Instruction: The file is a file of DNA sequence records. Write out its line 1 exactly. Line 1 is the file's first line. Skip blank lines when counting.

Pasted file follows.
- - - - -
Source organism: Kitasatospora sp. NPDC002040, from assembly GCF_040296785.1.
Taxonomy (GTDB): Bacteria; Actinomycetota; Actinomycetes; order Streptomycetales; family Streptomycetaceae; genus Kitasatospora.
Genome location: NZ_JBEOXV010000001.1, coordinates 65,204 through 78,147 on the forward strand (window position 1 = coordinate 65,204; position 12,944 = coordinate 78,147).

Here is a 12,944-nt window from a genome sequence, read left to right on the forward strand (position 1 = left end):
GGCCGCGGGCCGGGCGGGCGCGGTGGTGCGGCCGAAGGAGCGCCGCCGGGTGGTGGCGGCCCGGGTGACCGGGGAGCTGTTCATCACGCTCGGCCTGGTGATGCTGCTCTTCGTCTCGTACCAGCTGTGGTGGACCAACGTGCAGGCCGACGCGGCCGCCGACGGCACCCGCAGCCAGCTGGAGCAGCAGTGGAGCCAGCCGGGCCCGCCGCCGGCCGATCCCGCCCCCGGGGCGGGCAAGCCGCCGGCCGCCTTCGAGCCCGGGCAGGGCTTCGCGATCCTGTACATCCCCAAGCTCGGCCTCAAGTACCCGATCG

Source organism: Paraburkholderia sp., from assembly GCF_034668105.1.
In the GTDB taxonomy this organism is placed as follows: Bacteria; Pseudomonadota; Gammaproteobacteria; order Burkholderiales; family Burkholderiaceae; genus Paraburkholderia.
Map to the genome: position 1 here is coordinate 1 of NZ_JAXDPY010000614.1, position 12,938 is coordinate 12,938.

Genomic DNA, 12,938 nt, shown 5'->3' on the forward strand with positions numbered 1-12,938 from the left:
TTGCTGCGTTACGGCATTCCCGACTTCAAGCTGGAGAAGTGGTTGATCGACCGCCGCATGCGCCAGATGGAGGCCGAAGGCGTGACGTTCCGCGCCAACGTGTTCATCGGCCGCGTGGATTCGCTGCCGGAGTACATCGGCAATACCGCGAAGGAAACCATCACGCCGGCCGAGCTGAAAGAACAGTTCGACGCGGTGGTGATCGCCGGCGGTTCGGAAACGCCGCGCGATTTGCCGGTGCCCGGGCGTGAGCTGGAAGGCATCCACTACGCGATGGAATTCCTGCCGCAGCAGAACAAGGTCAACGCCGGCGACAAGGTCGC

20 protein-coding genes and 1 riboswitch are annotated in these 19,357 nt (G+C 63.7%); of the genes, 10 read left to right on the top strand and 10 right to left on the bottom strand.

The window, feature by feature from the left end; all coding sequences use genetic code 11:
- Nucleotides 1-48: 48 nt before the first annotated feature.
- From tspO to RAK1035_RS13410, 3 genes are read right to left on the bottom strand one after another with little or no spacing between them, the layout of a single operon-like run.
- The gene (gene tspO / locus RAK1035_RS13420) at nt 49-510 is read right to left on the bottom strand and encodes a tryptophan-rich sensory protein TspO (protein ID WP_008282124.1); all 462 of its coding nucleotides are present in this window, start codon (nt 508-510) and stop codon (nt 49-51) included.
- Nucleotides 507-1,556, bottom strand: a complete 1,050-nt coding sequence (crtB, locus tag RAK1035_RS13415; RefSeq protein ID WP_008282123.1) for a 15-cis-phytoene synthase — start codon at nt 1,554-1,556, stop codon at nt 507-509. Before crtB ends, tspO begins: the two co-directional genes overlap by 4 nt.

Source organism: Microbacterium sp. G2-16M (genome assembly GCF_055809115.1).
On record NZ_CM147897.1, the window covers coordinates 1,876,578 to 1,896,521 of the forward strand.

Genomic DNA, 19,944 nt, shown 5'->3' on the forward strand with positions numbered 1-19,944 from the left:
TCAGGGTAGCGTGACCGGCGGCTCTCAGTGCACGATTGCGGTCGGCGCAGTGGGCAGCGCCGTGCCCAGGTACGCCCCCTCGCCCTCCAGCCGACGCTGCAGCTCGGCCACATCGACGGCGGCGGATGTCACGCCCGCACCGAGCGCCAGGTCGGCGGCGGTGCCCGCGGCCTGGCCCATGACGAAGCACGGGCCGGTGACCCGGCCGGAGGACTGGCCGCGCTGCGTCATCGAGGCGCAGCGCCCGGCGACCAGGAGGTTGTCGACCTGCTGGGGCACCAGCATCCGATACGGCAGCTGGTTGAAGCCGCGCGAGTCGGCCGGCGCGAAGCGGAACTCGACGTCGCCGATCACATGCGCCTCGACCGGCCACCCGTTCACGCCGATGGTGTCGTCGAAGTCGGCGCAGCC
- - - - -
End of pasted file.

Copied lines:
Source organism: Kitasatospora sp. NPDC002040, from assembly GCF_040296785.1.